We’ve already heard arguments to the effect that computer games could become the ‘new frontier’ for fiction writing and storytelling, but they’ve usually come from the games or fiction communities themselves. It seems the idea is starting to get some traction beyond the ghettos, though – here’s a reviewer at the Daily Telegraph responding to a new game based on Dante’s Inferno:
Dante’s Inferno may not herald a new era in literary gaming, but connoisseurs of story could do worse than watch the area for developments. A recent survey of American teenagers revealed that 97 per cent of the consumers of the future now play video games.
What’s more, certain independent games are entering a phase – familiar to historians of jazz, comics and indeed 20th-century literature – of vigorous experimentation with techniques of narrative. (An evening with the frightening and baffling The Path, rather like an Angela Carter story siphoned through The Sims, will show you what I mean.) And with book sales falling, it may not be long before prose writers jump ship for a medium that offers some of the most exciting possibilities of the new century.
It’s happened before. Veterans of home computing in the Eighties and Nineties may recall knotting their brows over the game of The Hitchhiker’s Guide to the Galaxy, written by Douglas Adams himself. Adams also wrote Bureaucracy, a game in which the paper-shuffling protagonist’s most pressing task is to avoid succumbing to a brain haemorrhage from stress. And the veteran sci-fi novelist Harlan Ellison delivered I Have No Mouth, and I Must Scream, a game whose vision of eternal torture remains more shocking than most of its high-resolution descendants.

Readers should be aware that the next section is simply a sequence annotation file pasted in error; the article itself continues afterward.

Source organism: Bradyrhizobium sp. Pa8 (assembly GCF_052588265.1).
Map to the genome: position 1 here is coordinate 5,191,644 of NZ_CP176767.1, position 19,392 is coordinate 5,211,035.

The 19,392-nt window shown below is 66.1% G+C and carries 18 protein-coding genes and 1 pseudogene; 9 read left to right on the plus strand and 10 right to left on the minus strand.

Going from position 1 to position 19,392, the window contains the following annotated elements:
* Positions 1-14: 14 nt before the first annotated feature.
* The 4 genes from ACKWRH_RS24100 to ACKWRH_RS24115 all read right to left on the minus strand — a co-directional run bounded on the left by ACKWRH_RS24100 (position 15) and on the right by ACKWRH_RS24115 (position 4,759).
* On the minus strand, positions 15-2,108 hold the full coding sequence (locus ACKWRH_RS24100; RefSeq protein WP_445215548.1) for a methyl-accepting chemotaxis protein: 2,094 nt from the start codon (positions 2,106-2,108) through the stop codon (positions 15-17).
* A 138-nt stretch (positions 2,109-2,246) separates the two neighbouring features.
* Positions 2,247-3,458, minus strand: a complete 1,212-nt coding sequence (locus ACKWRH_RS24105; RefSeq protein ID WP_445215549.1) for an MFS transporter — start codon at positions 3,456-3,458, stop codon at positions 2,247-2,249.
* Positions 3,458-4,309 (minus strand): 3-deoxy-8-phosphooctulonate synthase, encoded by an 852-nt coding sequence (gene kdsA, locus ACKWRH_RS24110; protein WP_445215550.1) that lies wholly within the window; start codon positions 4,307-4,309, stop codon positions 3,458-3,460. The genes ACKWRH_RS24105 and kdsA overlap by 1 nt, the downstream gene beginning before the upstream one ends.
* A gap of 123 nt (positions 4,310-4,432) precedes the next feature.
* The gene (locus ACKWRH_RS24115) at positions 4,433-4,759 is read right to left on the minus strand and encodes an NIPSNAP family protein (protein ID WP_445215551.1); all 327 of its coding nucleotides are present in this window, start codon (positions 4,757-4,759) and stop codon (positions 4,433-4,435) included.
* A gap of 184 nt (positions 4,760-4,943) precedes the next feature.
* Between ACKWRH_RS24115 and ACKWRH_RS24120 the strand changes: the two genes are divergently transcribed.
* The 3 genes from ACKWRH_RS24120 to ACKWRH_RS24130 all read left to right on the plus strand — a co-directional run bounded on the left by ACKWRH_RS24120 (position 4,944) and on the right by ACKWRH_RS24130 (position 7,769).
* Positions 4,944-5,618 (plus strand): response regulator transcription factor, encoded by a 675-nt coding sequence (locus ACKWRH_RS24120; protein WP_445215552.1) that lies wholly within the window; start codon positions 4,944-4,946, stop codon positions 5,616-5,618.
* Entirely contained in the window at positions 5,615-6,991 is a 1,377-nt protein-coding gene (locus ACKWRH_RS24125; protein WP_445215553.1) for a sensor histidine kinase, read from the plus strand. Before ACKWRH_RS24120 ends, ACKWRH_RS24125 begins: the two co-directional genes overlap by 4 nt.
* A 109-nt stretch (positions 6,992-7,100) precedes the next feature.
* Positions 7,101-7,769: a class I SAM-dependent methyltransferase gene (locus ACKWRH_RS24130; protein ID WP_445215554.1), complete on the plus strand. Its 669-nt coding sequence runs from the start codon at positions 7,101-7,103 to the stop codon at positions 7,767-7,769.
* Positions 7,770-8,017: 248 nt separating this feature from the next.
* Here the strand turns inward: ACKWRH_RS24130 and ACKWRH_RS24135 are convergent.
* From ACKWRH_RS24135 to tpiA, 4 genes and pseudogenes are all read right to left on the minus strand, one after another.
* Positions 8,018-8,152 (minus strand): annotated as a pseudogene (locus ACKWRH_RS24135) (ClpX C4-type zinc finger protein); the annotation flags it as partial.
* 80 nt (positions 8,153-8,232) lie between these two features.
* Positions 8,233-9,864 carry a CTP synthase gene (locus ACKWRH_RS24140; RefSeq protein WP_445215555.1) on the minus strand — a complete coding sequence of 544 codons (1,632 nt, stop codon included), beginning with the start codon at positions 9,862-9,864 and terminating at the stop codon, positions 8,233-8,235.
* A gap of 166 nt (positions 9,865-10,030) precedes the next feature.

No surprise to see science fiction writers cropping up in the discussion – though whether that’s because they’re generally a more forward-thinking type of writer or because they’ve always had to struggle to find new markets is a moot point.
And, of course, computer gaming is still a medium in its infancy by comparison to the novel, song or poem – not to mention one that inherently has vast potential to absorb other media into itself. It doesn’t take a huge mental leap to imagine much of the consumer media we enjoy today being reparsed into more interactive forms; my only hope is that is doesn’t shake down to the levels of banality that tend to define television, the previous game-changing media technology. [image by blakespot; story via TomorrowMuseum]
2 thoughts on “The future of fiction is games”
Do not worry for a second. Even though much gaming will be very banale, gaming cannot be a centralized, unifying medium. Any producer can enter, consumers can leave. That is not possible with TV. Not watching TV meant not consuming much of anything for decades.
Now with games you will not only see a steady flow of new games and business models (some of which we wont even have words for when they emerge), new platforms, environments and interfaces do emerge and will interact in unpredictable ways. Add to that new markets and nations flocking in. How will games from upper india affect us? Or what kind of hardware will the brasilians come up with?
Having started (early) at game design myself, I am slowly splicing my old corrupt ideas with new intiutons. And I repeat – what we develop here will reverberate everywhere – politics, careers, work, sexuality, psychology, education. It is as clear to me as a tree falling over.
Maureen McHugh spoke on this very topic at WisCon last year — she was a guest of honor. I can’t find a copy of her speech online, but it’s summarized here on the Feminist SF blog.
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